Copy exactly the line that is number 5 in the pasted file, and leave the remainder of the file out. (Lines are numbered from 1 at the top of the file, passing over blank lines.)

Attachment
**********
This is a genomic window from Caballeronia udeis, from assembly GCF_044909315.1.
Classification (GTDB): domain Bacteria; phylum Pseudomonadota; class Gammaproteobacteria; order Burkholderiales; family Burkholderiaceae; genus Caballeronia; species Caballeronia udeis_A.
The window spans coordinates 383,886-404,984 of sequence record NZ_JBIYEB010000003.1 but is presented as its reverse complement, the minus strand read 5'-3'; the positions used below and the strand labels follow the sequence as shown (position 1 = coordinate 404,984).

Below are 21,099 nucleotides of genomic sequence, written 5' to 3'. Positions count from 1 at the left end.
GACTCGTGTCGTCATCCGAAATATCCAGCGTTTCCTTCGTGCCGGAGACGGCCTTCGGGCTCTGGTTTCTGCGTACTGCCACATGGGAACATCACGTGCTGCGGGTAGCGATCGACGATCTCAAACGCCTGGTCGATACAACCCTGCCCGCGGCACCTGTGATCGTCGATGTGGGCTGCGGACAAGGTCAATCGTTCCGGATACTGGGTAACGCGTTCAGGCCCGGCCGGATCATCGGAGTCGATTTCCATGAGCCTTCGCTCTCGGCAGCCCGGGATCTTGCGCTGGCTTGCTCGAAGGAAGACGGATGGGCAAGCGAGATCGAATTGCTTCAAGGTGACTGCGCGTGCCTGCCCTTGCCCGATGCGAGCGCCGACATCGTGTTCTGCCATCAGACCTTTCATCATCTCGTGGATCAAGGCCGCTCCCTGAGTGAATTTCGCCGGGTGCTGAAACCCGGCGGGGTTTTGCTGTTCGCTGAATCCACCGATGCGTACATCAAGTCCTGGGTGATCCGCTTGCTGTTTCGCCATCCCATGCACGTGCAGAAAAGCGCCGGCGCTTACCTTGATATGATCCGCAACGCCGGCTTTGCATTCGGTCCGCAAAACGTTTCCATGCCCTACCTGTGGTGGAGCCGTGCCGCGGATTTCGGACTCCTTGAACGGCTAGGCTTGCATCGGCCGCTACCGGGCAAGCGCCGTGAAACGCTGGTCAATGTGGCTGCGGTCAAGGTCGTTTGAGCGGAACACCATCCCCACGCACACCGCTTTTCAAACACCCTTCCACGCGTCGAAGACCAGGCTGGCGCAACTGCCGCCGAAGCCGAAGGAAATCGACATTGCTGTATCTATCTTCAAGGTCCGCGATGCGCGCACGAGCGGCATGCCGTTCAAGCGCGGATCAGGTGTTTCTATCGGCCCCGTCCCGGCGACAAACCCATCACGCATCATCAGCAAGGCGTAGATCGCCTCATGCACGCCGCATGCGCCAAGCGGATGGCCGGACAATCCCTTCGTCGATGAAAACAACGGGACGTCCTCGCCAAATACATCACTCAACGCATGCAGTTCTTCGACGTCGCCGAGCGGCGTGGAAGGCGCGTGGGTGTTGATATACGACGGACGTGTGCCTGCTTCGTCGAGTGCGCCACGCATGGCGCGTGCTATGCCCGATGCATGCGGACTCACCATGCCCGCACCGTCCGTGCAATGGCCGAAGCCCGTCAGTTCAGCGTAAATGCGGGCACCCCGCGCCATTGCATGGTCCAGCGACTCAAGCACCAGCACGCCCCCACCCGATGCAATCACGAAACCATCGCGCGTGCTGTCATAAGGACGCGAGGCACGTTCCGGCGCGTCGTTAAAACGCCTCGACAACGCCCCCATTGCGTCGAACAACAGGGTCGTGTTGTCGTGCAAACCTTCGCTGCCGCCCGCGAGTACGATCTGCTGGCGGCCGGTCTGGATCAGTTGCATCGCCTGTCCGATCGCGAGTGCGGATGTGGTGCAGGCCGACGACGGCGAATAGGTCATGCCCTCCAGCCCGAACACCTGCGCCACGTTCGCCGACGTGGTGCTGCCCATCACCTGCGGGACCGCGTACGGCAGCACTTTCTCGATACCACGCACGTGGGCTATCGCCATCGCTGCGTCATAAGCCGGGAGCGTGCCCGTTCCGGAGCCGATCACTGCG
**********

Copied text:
GACTCGTGTCGTCATCCGAAATATCCAGCGTTTCCTTCGTGCCGGAGACGGCCTTCGGGCTCTGGTTTCTGCGTACTGCCACATGGGAACATCACGTGCTGCGGGTAGCGATCGACGATCTCAAACGCCTGGTCGATACAACCCTGCCCGCGGCACCTGTGATCGTCGATGTGGGCTGCGGACAAGGTCAATCGTTCCGGATACTGGGTAACGCGTTCAGGCCCGGCCGGATCATCGGAGTCGATTTCCATGAGCCTTCGCTCTCGGCAGCCCGGGATCTTGCGCTGGCTTGCTCGAAGGAAGACGGATGGGCAAGCGAGATCGAATTGCTTCAAGGTGACTGCGCGTGCCTGCCCTTGCCCGATGCGAGCGCCGACATCGTGTTCTGCCATCAGACCTTTCATCATCTCGTGGATCAAGGCCGCTCCCTGAGTGAATTTCGCCGGGTGCTGAAACCCGGCGGGGTTTTGCTGTTCGCTGAATCCACCGATGCGTACATCAAGTCCTGGGTGATCCGCTTGCTGTTTCGCCATCCCATGCACGTGCAGAAAAGCGCCGGCGCTTACCTTGATATGATCCGCAACGCCGGCTTTGCATTCGGTCCGCAAAACGTTTCCATGCCCTACCTGTGGTGGAGCCGTGCCGCGGATTTCGGACTCCTTGAACGGCTAGGCTTGCATCGGCCGCTACCGGGCAAGCGCCGTGAAACGCTGGTCAATGTGGCTGCGGTCAAGGTCGTTTGAGCGGAACACCATCCCCACGCACACCGCTTTTCAAACACCCTTCCACGCGTCGAAGACCAGGCTGGCGCAACTGCCGCCGAAGCCGAAGGAAATCGACATTGCTGTATCTATCTTCAAGGTCCGCGATGCGCGCACGAGCGGCATGCCGTTCAAGCGCGGATCAGGTGTTTCTATCGGCCCCGTCCCGGCGACAAACCCATCACGCATCATCAGCAAGGCGTAGATCGCCTCATGCACGCCGCATGCGCCAAGCGGATGGCCGGACAATCCCTTCGTCGATGAAAACAACGGGACGTCCTCGCCAAATACATCACTCAACGCATGCAGTTCTTCGACGTCGCCGAGCGGCGTGGAAGGCGCGTGGGTGTTGATATACGACGGACGTGTGCCTGCTTCGTCGAGTGCGCCACGCATGGCGCGTGCTATGCCCGATGCATGCGGACTCACCATGCCCGCACCGTCCGTGCAATGGCCGAAGCCCGTCAGTTCAGCGTAAATGCGGGCACCCCGCGCCATTGCATGGTCCAGCGACTCAAGCACCAGCACGCCCCCACCCGATGCAATCACGAAACCATCGCGCGTGCTGTCATAAGGACGCGAGGCACGTTCCGGCGCGTCGTTAAAACGCCTCGACAACGCCCCCATTGCGTCGAACAACAGGGTCGTGTTGTCGTGCAAACCTTCGCTGCCGCCCGCGAGTACGATCTGCTGGCGGCCGGTCTGGATCAGTTGCATCGCCTGTCCGATCGCGAGTGCGGATGTGGTGCAGGCCGACGACGGCGAATAGGTCATGCCCTCCAGCCCGAACACCTGCGCCACGTTCGCCGACGTGGTGCTGCCCATCACCTGCGGGACCGCGTACGGCAGCACTTTCTCGATACCACGCACGTGGGCTATCGCCATCGCTGCGTCATAAGCCGGGAGCGTGCCCGTTCCGGAGCCGATCACTGCG